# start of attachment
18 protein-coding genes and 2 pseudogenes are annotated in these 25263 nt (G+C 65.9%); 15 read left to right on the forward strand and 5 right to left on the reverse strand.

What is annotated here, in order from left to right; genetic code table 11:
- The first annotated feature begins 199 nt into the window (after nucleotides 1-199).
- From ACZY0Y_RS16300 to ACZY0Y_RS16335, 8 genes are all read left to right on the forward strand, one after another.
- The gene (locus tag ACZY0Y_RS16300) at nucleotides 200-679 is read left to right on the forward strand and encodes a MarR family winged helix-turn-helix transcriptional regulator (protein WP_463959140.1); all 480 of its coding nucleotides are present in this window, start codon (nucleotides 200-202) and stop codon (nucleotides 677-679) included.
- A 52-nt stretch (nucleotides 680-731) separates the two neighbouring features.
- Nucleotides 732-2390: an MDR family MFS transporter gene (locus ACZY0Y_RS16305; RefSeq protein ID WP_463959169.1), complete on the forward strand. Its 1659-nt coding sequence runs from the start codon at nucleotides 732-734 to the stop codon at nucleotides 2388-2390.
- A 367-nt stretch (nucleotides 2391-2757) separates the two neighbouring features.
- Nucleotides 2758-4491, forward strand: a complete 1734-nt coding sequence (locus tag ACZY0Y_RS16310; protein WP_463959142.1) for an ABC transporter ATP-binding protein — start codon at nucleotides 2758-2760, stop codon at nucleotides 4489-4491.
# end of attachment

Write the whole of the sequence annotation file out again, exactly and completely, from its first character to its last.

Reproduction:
18 protein-coding genes and 2 pseudogenes are annotated in these 25263 nt (G+C 65.9%); 15 read left to right on the forward strand and 5 right to left on the reverse strand.

What is annotated here, in order from left to right; genetic code table 11:
- The first annotated feature begins 199 nt into the window (after nucleotides 1-199).
- From ACZY0Y_RS16300 to ACZY0Y_RS16335, 8 genes are all read left to right on the forward strand, one after another.
- The gene (locus tag ACZY0Y_RS16300) at nucleotides 200-679 is read left to right on the forward strand and encodes a MarR family winged helix-turn-helix transcriptional regulator (protein WP_463959140.1); all 480 of its coding nucleotides are present in this window, start codon (nucleotides 200-202) and stop codon (nucleotides 677-679) included.
- A 52-nt stretch (nucleotides 680-731) separates the two neighbouring features.
- Nucleotides 732-2390: an MDR family MFS transporter gene (locus ACZY0Y_RS16305; RefSeq protein ID WP_463959169.1), complete on the forward strand. Its 1659-nt coding sequence runs from the start codon at nucleotides 732-734 to the stop codon at nucleotides 2388-2390.
- A 367-nt stretch (nucleotides 2391-2757) separates the two neighbouring features.
- Nucleotides 2758-4491, forward strand: a complete 1734-nt coding sequence (locus tag ACZY0Y_RS16310; protein WP_463959142.1) for an ABC transporter ATP-binding protein — start codon at nucleotides 2758-2760, stop codon at nucleotides 4489-4491.